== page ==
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No Masking the Work of Puerto Rico Artists

December 16, 1990|JENNIFER MERIN

PONCE, Puerto Rico — The small yard outside Juan Alindato's cozy wooden house is bedecked with finished masks and masks in the making. Every available shrub and tree supports a different papier-mache devil's head with protruding horns.

The least-completed masks are still the color of brown paper bags. Others have been given a first coating of a primary-color enamel paint. Still others have elaborate multicolor definition on cheeks, forehead and horns.

Standing in the middle of the yard, the 70-year-old Alindato seems pleased to be surrounded by his creations. He calmly and methodically moves from one mask to another, adding a coat of paint here or a detail there, stopping from time to time to chat with friends or clients who drop by to check on his progress.

Alindato learned the art of mask making from his wife's mother. In turn, he taught the craft to his two sons, who now have established their own ateliers and styles.

Best known is Juan Alindato Jr., now 35, who has been making and selling masks since he was 14.

Juan Alindato and his sons are among several families who have their homes and ateliers in the Ponce seaside neighborhood of Playa de Ponce. Like the other mask makers, the elder Alindato has a regular full-time job--he works on the docks in San Juan--to pay his bills and support his family. But he dedicates almost all of his free time to mask making, his labor of love.

The mask-making process is simple but time-consuming. Brown paper or old newsprint is torn into strips, thoroughly moistened in glue and placed over a greased plaster or wooden mold.

When the basic head is formed and allowed to dry, the eyes, nostrils and sometimes a mouth are cut out.

For Ponce Carnival devils' masks, elaborate horns that may be two feet long and protruding beak-like lips are shaped separately out of papier-mache and then attached. The masks are then sanded to make them smooth, or they may be left roughly textured for a more traditional style.

They are then painted with enamel in elaborate and colorful designs. It usually takes several days to complete a mask.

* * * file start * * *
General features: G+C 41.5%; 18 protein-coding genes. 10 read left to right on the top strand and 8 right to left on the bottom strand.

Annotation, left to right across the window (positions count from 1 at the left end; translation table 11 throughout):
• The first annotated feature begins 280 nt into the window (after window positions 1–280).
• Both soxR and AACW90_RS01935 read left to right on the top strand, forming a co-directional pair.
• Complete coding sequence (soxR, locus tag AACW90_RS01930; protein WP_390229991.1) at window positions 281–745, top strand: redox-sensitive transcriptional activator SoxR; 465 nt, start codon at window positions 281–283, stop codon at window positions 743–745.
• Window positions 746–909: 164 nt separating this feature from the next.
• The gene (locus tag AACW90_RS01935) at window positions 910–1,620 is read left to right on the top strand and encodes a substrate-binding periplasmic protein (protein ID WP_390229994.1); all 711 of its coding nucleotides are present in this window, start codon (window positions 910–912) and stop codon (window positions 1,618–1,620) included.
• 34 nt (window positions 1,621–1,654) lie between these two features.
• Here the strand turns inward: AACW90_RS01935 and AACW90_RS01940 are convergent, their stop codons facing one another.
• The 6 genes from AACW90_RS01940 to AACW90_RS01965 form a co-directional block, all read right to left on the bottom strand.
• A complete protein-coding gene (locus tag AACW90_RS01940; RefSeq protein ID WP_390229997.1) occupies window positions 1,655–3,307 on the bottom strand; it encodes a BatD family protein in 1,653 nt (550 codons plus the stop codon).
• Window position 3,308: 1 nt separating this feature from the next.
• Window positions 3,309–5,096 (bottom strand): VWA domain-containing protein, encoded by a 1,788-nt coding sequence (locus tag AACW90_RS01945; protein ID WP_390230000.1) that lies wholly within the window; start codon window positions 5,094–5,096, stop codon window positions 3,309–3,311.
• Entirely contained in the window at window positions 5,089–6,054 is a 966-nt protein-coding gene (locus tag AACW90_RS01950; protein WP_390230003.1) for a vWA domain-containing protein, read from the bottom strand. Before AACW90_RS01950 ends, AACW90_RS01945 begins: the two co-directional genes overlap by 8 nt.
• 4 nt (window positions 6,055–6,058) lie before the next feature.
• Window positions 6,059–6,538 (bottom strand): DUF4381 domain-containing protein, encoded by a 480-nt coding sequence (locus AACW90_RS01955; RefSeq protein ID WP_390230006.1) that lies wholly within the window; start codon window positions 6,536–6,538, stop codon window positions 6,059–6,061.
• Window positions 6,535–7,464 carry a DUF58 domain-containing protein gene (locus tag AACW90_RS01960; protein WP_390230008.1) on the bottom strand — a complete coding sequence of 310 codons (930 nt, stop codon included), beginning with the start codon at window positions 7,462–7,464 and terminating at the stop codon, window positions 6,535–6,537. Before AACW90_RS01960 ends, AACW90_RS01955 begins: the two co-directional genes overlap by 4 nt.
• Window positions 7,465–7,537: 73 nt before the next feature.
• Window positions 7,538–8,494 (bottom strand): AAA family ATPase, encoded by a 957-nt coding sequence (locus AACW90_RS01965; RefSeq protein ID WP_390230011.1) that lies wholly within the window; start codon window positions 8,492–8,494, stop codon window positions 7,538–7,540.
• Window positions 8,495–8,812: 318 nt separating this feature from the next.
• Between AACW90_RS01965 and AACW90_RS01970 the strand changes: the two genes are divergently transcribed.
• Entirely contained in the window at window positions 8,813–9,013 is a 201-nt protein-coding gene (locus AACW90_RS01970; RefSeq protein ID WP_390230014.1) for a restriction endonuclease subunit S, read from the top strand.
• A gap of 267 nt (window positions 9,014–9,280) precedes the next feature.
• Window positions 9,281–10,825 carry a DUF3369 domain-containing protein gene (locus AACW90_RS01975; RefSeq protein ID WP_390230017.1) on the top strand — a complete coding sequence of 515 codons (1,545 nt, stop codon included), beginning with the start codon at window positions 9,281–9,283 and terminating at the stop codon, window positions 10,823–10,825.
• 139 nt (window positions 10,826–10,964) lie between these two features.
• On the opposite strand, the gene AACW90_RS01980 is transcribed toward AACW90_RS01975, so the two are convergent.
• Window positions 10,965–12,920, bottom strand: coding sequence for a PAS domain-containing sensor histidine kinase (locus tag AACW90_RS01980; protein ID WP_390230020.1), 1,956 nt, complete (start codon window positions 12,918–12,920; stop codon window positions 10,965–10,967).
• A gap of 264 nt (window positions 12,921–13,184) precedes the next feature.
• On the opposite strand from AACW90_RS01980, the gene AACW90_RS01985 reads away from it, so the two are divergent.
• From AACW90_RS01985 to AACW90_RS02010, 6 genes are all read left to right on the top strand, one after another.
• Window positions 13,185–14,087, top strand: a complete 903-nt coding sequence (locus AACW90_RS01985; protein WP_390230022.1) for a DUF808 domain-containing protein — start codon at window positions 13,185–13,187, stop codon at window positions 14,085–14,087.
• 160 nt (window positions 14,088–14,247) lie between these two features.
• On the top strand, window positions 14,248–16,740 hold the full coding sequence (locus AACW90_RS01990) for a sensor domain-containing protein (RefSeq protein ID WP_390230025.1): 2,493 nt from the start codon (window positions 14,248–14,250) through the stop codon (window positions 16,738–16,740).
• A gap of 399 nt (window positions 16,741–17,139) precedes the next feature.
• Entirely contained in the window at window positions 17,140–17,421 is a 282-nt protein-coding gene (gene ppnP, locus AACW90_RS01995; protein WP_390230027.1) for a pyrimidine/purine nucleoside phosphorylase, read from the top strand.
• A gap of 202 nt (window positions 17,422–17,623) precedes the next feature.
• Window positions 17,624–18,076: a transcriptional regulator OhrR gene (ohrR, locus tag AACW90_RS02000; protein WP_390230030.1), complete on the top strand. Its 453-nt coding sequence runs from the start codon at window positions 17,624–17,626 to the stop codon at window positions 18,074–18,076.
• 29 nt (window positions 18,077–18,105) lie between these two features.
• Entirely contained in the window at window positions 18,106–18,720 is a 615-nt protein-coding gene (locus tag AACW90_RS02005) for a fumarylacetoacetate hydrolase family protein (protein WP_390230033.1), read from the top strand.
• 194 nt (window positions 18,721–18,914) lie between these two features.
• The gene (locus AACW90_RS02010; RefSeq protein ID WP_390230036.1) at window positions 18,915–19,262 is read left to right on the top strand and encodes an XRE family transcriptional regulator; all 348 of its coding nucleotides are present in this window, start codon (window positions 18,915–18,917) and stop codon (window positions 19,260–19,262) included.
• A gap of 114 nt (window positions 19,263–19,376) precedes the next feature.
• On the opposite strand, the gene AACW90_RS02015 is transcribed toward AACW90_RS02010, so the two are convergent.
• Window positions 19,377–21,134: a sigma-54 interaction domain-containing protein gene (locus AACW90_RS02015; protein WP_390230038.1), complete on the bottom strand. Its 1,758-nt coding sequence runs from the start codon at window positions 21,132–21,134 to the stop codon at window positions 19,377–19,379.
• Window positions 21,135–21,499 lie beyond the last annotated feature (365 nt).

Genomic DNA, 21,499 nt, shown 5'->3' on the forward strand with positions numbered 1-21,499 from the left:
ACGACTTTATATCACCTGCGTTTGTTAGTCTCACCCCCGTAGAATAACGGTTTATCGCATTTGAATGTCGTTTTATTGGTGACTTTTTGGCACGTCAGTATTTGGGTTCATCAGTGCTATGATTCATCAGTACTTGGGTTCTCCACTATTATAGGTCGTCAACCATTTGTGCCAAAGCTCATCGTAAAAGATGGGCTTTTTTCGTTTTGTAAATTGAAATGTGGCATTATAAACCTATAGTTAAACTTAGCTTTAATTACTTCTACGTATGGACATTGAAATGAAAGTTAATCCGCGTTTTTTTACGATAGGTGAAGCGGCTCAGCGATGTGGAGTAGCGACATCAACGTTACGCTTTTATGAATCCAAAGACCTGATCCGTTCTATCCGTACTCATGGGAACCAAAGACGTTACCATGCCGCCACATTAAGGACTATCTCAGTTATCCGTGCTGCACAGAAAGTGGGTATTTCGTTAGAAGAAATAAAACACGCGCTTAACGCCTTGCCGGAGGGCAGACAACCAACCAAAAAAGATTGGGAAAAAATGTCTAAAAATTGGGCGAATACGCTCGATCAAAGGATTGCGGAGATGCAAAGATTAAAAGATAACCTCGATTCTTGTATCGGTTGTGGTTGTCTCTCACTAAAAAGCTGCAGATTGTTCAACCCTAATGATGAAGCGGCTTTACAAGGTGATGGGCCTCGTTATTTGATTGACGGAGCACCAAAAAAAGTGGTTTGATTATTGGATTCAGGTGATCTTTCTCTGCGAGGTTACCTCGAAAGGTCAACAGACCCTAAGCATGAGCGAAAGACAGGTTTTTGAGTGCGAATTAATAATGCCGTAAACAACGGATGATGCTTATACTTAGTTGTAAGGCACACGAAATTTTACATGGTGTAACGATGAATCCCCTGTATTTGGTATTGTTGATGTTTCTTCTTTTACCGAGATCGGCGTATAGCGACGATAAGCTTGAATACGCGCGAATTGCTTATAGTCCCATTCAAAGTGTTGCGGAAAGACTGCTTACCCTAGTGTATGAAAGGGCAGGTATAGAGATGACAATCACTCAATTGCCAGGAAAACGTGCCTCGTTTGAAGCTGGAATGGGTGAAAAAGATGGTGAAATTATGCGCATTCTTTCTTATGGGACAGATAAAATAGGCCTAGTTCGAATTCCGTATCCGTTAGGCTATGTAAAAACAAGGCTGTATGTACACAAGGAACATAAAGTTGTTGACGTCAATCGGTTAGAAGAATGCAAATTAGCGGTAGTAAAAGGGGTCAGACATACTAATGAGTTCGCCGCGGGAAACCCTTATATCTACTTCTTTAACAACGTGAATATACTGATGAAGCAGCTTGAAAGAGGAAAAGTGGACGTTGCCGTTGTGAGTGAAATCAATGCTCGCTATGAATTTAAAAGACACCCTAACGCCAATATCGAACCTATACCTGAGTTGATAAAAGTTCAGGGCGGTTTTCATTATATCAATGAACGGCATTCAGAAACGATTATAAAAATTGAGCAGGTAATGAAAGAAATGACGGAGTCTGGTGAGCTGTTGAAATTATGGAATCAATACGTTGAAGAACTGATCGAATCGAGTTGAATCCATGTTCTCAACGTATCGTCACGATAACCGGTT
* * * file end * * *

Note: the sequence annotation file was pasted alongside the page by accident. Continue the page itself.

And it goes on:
The artistry and individual style comes from inventive shaping and painting. Alindato's masks are characterized by symmetrical horn formations, wide and drooping eyes and grinning mouths with spiked teeth. He does not sand the surfaces before painting the masks with dark green, bright red, blue and yellow high-gloss paint. Juan Jr.'s masks characteristically have dog-like muzzles and horns about four feet long.

This is the busiest time of the year for Juan Alindato and the other mask makers. The devil masks are in demand throughout the year because they are purchased by crafts boutiques in Ponce and San Juan for sale locally and for export to craft stores abroad. But from now through the beginning of the year, the artisans work hard to gear up for their biggest selling season. It begins in January when locals snap up the best masks in anticipation of the festivities surrounding Ponce's annual Carnival, scheduled next year for Feb. 14-19.

Ponce's Carnival, a tradition that came to the island with the Spanish conquerors, is Puerto Rico's answer to Rio's Carnival. The difference is that in Ponce, revelers parade through the streets wearing devils' masks to top off their ankle-length robes and costumes.

After Carnival, the local celebrants use the masks as wall decorations. Some households display dozens of masks by several generations of mask makers.

The devil masks are also valued worldwide as collectible Puerto Rican folk art. In order to attract collectors, the artisans produce elaborate masks that feature magnificent horns. They also make miniature masks that are easier to transport home.

Because this is a period of high production, it's an excellent time to buy, either directly from the artisans or from craft shops that are stocking up for the Carnival season.

Visiting the ateliers is a wonderful experience. Not only can you see how the masks are made, but most of the artists sell directly to customers at prices usually 50% less than those charged in the shops.

You can find Juan Alindato at 18 Calle Puerta Vieja, where he charges about $20 to $80 for his masks. Juan Alindato Jr. has his atelier at Calle 10, house number AB-12, in Villa de Carmen, not far from his father's house. Juan Jr. charges about $150 to $200.

The masks of Miguel Angel Caraballo (24 Calle San Tomas, near the old beach in Playa de Ponce) often resemble roosters, pigs, horses or other animals adorned with horns. Prices start at $70.

Miguel Angel Perez (10 Calle Arias) makes masks with as many as two dozen snakelike horns. The artist sands the surfaces of his masks, paints them with brooding colors and then dots them with bright, contrasting colors. The masks sell for about $75 to $125.

By comparison, the masks of Egberto Oquendo (20 Calle Jardines) seem unrefined. They are sometimes lumpy and crudely painted, but some have well-constructed movable jaws. Prices range from $10 to $45.

Such ateliers can be hard to find and some of the artists speak little or no English, making it more convenient to buy masks at shops. In Ponce, the shop at the Ponce Museum of Art (on Avenida Las Americas) usually has some excellent masks in stock, priced from about $35 to $120.

An even better selection can be found in San Juan at Puerto Rican Art & Crafts, 204 Fortaleza St., Old San Juan. It stocks a wide range of devil masks, including those made by many of the top Ponce artists. Prices from $5 for miniatures to $400 for multihorn masks.

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